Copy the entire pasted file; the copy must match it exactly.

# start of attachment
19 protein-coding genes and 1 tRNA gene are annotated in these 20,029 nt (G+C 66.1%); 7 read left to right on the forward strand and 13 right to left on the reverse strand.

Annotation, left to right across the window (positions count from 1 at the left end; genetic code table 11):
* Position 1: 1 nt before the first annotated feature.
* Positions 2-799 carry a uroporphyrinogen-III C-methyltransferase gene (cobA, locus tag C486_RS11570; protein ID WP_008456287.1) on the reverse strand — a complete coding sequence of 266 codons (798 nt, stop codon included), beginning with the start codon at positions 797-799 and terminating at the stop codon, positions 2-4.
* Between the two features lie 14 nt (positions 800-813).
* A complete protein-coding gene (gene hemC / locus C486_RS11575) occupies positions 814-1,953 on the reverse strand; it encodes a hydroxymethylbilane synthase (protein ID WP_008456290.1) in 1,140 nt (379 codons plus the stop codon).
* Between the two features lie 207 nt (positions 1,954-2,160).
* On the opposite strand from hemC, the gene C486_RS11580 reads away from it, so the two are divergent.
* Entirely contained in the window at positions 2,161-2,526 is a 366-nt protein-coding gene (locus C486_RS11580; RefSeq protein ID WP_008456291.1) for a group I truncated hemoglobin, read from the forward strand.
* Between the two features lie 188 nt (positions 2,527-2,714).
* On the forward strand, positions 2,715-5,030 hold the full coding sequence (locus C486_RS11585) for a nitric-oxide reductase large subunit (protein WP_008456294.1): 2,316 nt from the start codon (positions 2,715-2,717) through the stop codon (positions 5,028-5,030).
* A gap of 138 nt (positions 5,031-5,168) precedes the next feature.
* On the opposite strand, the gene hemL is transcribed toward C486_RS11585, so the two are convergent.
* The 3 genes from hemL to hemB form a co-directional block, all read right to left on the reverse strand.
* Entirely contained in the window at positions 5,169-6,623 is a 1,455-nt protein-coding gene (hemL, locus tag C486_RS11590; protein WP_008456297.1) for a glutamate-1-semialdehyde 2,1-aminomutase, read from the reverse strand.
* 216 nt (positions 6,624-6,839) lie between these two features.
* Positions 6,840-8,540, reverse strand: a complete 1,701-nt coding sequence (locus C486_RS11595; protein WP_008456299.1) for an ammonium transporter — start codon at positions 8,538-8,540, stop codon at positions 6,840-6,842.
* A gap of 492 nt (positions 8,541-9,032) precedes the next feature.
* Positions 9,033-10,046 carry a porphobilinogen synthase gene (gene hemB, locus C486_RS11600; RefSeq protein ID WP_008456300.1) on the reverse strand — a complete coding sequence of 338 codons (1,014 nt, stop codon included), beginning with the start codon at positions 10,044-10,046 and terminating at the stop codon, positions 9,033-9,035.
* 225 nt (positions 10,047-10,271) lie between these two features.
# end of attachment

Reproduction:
19 protein-coding genes and 1 tRNA gene are annotated in these 20,029 nt (G+C 66.1%); 7 read left to right on the forward strand and 13 right to left on the reverse strand.

Annotation, left to right across the window (positions count from 1 at the left end; genetic code table 11):
* Position 1: 1 nt before the first annotated feature.
* Positions 2-799 carry a uroporphyrinogen-III C-methyltransferase gene (cobA, locus tag C486_RS11570; protein ID WP_008456287.1) on the reverse strand — a complete coding sequence of 266 codons (798 nt, stop codon included), beginning with the start codon at positions 797-799 and terminating at the stop codon, positions 2-4.
* Between the two features lie 14 nt (positions 800-813).
* A complete protein-coding gene (gene hemC / locus C486_RS11575) occupies positions 814-1,953 on the reverse strand; it encodes a hydroxymethylbilane synthase (protein ID WP_008456290.1) in 1,140 nt (379 codons plus the stop codon).
* Between the two features lie 207 nt (positions 1,954-2,160).
* On the opposite strand from hemC, the gene C486_RS11580 reads away from it, so the two are divergent.
* Entirely contained in the window at positions 2,161-2,526 is a 366-nt protein-coding gene (locus C486_RS11580; RefSeq protein ID WP_008456291.1) for a group I truncated hemoglobin, read from the forward strand.
* Between the two features lie 188 nt (positions 2,527-2,714).
* On the forward strand, positions 2,715-5,030 hold the full coding sequence (locus C486_RS11585) for a nitric-oxide reductase large subunit (protein WP_008456294.1): 2,316 nt from the start codon (positions 2,715-2,717) through the stop codon (positions 5,028-5,030).
* A gap of 138 nt (positions 5,031-5,168) precedes the next feature.
* On the opposite strand, the gene hemL is transcribed toward C486_RS11585, so the two are convergent.
* The 3 genes from hemL to hemB form a co-directional block, all read right to left on the reverse strand.
* Entirely contained in the window at positions 5,169-6,623 is a 1,455-nt protein-coding gene (hemL, locus tag C486_RS11590; protein WP_008456297.1) for a glutamate-1-semialdehyde 2,1-aminomutase, read from the reverse strand.
* 216 nt (positions 6,624-6,839) lie between these two features.
* Positions 6,840-8,540, reverse strand: a complete 1,701-nt coding sequence (locus C486_RS11595; protein WP_008456299.1) for an ammonium transporter — start codon at positions 8,538-8,540, stop codon at positions 6,840-6,842.
* A gap of 492 nt (positions 8,541-9,032) precedes the next feature.
* Positions 9,033-10,046 carry a porphobilinogen synthase gene (gene hemB, locus C486_RS11600; RefSeq protein ID WP_008456300.1) on the reverse strand — a complete coding sequence of 338 codons (1,014 nt, stop codon included), beginning with the start codon at positions 10,044-10,046 and terminating at the stop codon, positions 9,033-9,035.
* 225 nt (positions 10,047-10,271) lie between these two features.